An admission: I get nervous before interviews with classical musicians. There is a certain aura that hovers around our art form. Composers are held up as geniuses, concert halls as cathedrals of culture, performers as superhuman.
Then pianist Jean-Yves Thibaudet answers his phone. I introduce myself, and he laughs, disarming me immediately. There is a genuinely delight in his voice as he shares his love for music, shares his excitement about his new role as as the Jean-Paul and Isabelle Montupet Artist-in-Residence with the St. Louis Symphony Orchestra.
This role allows him to build an intense, year-long relationship with the SLSO, with the local community. He loves the sense of closeness with the orchestra. “You become part of their family,” he says. “That’s what makes it special.”
Each residency is unique, says Jean-Yves. “There is no set mold. It’s tailor-made to that conductor, that orchestra, that city.” In St. Louis, he will play concertos by Ravel and Liszt, perform a solo concert, work on a special Ravel project, and teach masterclasses.
And he will play a concert of chamber music with the musicians of the orchestra. “That’s my favorite part—where you get to know the players personally. And we become really close friends.”
Jean-Yves describes the conversations he had with SLSO Music Director Stéphane Denève about the Artist-in-Residence position. “Sometimes we had long discussions—he had some ideas that I resisted—but he’s so persuasive,” Jean-Yves says with a laugh. “And you want to humor him, so I give in—with all my heart, of course!”
The two have known each other, have performed with each other, for almost 20 years. It can be difficult for touring musicians, Jean-Yves says, “to keep relations with our own family. We’re always leaving home and coming back and leaving again.” So they build what he calls “a virtual family” of musician friends.
Jean-Yves trips over himself with enthusiasm to express the closeness he feels with Stéphane: “There was immediately… You know the feeling?…That you have met this person before…You immediately feel the chemistry…”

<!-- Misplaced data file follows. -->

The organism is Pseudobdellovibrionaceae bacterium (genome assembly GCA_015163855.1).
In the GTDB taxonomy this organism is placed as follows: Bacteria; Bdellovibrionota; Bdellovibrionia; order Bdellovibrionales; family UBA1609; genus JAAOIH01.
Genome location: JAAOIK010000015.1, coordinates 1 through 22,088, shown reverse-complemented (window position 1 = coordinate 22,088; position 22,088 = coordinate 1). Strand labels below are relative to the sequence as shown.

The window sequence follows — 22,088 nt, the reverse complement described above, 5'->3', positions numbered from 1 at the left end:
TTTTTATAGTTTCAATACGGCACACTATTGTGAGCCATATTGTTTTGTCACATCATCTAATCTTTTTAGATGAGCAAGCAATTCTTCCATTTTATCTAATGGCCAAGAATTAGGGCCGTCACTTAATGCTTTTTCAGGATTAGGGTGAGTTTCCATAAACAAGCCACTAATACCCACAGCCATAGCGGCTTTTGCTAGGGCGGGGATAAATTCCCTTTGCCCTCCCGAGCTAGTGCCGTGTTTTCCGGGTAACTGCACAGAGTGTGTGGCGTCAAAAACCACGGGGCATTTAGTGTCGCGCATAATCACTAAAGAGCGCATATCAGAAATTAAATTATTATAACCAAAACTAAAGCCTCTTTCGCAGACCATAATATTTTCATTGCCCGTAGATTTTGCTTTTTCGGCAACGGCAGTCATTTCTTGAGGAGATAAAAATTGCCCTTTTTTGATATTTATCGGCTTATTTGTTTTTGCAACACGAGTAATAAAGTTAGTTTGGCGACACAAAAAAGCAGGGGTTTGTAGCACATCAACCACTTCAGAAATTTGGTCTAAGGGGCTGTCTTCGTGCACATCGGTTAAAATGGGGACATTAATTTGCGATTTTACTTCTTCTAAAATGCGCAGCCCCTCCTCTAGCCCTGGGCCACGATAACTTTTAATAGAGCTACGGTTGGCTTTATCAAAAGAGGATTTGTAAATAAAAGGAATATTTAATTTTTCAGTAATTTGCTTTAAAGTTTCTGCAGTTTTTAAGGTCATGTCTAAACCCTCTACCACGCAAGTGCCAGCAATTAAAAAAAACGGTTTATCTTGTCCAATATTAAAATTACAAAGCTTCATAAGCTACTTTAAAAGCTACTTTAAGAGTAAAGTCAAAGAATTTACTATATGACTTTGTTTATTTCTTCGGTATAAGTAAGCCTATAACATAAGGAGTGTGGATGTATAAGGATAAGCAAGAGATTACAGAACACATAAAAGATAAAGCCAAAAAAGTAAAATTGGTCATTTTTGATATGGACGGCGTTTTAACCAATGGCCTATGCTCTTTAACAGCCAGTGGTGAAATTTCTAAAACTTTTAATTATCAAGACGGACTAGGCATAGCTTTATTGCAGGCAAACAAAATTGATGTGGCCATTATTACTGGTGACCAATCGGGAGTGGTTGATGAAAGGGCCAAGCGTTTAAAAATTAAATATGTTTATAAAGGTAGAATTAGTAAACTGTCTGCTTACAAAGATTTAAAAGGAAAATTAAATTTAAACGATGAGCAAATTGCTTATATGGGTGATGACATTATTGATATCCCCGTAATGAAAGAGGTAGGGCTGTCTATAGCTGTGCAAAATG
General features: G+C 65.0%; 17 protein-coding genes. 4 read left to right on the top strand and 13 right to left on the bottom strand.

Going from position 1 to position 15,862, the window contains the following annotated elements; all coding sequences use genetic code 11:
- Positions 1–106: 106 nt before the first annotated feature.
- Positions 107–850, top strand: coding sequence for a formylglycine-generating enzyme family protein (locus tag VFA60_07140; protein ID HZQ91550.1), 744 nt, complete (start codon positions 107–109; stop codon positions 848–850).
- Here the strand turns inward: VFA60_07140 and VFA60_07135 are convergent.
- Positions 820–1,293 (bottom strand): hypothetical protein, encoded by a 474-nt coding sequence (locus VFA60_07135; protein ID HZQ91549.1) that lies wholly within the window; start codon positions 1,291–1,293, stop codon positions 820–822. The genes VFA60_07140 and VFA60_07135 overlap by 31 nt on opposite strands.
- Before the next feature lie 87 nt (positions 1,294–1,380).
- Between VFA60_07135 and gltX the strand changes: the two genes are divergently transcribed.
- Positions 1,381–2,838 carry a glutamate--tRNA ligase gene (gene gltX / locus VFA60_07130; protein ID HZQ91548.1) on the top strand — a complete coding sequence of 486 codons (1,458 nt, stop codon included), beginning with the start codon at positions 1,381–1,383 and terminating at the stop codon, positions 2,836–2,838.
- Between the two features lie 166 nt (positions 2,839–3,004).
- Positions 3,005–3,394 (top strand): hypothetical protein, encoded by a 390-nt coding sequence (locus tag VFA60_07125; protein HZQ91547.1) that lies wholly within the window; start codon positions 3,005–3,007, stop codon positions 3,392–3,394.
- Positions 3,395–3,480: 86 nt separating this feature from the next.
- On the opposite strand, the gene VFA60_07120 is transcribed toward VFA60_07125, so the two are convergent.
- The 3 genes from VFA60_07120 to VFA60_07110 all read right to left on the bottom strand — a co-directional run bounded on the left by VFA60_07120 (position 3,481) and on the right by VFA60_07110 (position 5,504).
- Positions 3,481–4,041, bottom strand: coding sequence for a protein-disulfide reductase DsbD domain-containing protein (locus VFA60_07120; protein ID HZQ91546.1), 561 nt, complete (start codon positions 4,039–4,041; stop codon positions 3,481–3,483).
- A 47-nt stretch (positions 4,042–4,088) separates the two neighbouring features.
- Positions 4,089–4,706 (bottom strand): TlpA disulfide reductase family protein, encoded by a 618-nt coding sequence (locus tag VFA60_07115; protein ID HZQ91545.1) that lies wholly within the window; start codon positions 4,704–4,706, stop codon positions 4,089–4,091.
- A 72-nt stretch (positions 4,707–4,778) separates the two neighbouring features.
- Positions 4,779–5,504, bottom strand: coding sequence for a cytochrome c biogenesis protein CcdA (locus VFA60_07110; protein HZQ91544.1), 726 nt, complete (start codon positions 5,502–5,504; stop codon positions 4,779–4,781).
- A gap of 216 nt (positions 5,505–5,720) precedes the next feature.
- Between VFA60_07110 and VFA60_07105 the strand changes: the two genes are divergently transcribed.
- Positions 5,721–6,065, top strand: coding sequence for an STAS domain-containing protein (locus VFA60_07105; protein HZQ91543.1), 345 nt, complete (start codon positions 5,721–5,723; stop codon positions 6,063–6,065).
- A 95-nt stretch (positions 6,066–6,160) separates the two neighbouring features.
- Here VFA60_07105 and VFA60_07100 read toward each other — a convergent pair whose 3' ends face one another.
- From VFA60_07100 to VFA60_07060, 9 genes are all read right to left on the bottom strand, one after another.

At his first performance with Stéphane, Jean-Yves performed the two piano concertos by Maurice Ravel. Both works are now part of his SLSO residency. “My relationship with Ravel is unique and important,” Jean-Yves says. “He has always been part of my repertoire.”
As an eleven-year-old, Jean-Yves won the opportunity to perform with orchestra for the first time. He told his teacher, “I want to play the Ravel G major Concerto.” His teacher said no. He asked the next week. The answer was no. Jean-Yves, passionate about Ravel at this young age, insisted. Eventually, she relented.
Later, he studied with a student and friend of Ravel’s. “Mademoiselle Descaves worked with him, played for him,” Jean-Yves says. “I almost felt like I had met Ravel myself. Like the door would open in the class and he would walk in and tell us things. I really felt that direct link through her.”
Jean-Yves’ sentences collide and fracture. He has just returned to his home in Los Angeles from a tour in Asia, and has a busy week of teaching ahead. And yet this sentence-fracturing is not the product of a tired mind. Rather, it is pure joy: he simply cannot wait to talk about the next topic.
And no topic gives Jean-Yves greater pleasure than the communication between performer and audience. “Communication is everything,” he says. “The audience is what makes us musician. An artist doesn’t exist without an audience.”
At the beginning of a concert there may be the sense that listeners are squirming, shifting in their seats. Then, the air shifts. “You give the pleasure of the music. Suddenly you feel they’re with you. It’s a magical feeling.”
He compares the audience/performer relationship to a game of ping pong. As pianist, he sends his music across the “net,” into the audience. We “hit” it back to him, generating the unique, charged atmosphere of a concert hall. “You can’t play ping pong by yourself,” he adds. “And every audience is different. Every night is different.”
“Meeting my audience, speaking with them,” he says, “is more and more important,” he says. Things have changed. “In the old days, people were not close to artists.” Now, audiences want to know what makes artists tick: “What you’re like as a person, what you do.”
Jean-Yves is not afraid of this change. In fact, “to go towards the audience” delights him. Stéphane shares his commitment to this new world of closer interaction with listeners. “He has this gift of communication with the audience. He’s very comfortable onstage. An audience immediately feels close to him.”
Our time is up. He has to run off and impart his passion and knowledge to the next generation of young musicians. But not before he thanks me for taking the time to talk with him. “I will see you soon,” he says with a smile in his voice.